Example: A 10-item measure, you run PCA. You get 10 factors (expected), but only the first 3 have eigenvalues above 1.0. Factor 1 has weights of .386 - .586, factor 3 has weights of -.389 through -.876, and factor three has 4 items with weights of .580 - .678. Keeping in mind the balance/greatest weight of the item is the factor to which it applies, read over the data. The items in factor 2 may need to be reverse scored. Try reverse scoring the items on factor 2 and then run a confirmatory factor analysis and determine the results.

Food for thought: I ran in to this issue multiple times (more than I should ever care to admit publicly....) when I was making a new measure for a construct that consisted of 45 items. What I did was run principal components analysis (PCA, which is different from factor analysis) and determine the number of latent variables I had. I kept anything that had eigenvalues above .7 and any item(s) with a weight of less than .300 were discarded. After running the PCA I ran a confirmatory factor analysis (CFA). PCA asks 'What is the underlying structure I have here?', which in my case PCA said 'You have 3 factors that relate to your construct.' CFA says 'Hey, PCA said this. Was he right?', which in my case CFA said 'Yeah, pretty much. Here are the stats to prove it.'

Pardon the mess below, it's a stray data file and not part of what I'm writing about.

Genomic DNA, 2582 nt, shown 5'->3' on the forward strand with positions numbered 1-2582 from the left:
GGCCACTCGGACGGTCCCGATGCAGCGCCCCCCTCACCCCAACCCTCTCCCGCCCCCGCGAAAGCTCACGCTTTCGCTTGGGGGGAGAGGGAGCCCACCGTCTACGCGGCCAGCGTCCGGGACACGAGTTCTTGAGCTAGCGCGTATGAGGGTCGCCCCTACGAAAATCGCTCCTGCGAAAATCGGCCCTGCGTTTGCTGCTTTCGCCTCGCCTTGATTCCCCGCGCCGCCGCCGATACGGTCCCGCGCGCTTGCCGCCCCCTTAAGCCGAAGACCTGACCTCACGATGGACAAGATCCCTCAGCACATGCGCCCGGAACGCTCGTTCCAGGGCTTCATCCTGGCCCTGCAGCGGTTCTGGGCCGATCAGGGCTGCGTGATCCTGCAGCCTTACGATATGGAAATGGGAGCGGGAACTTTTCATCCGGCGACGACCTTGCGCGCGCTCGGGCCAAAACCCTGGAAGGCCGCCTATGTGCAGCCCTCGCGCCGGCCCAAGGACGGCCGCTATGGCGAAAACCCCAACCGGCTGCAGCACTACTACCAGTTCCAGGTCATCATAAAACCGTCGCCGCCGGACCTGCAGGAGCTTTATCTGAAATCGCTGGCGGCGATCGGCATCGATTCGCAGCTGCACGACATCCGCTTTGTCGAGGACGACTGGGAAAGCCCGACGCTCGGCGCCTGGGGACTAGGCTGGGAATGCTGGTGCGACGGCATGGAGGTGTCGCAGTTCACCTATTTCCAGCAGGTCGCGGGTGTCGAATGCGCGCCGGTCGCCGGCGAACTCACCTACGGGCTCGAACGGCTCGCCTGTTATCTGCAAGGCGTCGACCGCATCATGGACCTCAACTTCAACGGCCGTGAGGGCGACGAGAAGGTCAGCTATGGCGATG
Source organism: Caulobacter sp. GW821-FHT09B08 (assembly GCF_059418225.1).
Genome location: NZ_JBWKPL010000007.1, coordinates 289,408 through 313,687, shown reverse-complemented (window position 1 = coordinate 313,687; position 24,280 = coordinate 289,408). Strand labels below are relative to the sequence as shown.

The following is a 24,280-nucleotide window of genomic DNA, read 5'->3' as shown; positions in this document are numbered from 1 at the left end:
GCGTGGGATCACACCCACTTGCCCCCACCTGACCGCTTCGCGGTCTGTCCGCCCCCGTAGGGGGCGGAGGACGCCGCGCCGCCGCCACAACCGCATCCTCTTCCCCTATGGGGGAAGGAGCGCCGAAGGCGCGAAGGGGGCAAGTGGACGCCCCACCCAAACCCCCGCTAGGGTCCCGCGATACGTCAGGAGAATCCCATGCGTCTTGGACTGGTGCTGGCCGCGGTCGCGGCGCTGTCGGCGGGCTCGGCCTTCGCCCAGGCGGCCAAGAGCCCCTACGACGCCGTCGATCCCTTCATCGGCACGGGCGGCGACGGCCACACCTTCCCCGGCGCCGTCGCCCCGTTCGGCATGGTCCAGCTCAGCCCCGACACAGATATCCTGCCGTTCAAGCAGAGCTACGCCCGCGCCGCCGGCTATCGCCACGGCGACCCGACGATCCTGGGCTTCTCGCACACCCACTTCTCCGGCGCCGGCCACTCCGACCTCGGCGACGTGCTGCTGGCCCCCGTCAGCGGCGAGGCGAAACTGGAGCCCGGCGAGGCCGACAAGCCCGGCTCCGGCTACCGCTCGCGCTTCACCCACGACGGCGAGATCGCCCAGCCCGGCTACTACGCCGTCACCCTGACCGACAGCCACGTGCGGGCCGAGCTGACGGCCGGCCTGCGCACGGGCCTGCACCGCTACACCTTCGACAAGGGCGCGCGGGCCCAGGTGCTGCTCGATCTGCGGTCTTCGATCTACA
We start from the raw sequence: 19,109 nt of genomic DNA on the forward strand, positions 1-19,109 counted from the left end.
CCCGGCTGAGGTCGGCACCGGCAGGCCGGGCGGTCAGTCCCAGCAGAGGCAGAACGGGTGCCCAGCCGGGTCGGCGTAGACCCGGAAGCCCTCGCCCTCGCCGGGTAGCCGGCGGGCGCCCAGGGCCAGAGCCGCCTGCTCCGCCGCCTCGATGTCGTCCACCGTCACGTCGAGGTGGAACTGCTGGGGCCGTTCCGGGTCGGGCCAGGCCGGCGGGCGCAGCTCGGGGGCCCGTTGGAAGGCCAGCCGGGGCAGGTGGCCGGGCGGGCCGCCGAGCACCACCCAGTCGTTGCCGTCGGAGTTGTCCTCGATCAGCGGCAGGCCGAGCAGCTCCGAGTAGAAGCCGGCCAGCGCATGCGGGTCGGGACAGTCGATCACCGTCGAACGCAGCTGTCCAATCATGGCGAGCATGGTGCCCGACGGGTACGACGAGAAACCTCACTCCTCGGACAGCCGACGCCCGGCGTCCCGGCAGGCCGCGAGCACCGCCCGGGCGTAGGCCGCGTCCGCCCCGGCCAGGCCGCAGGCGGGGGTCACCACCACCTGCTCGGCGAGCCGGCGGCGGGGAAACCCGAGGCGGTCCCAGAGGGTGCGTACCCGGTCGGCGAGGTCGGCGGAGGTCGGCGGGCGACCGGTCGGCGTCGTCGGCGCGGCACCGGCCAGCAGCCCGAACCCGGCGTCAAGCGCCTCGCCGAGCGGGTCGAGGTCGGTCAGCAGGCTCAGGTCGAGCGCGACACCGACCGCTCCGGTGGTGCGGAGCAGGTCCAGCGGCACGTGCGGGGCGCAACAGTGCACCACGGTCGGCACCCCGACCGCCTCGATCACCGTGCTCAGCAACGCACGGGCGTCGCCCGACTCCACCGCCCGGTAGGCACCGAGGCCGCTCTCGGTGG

Tip: SPSS doesn't do confirmatory factor analysis. If you are using SPSS I recommend using it for the PCA because the output is much nicer and you can do more rotations in SPSS than you can in other programs (if you need rotations at all). Once you have your underlying factor structure from your PCA run a CFA using Rcmdr. Rcmdr is an R plugin and is completely menu-driven so no coding experience is necessary. The output is very easy to interpret, setting up the analysis is easy, and all of the necessary statistics are given to you when you run the analysis (plus more).

I'd be happy to help if you wish, feel free to message me if you would like.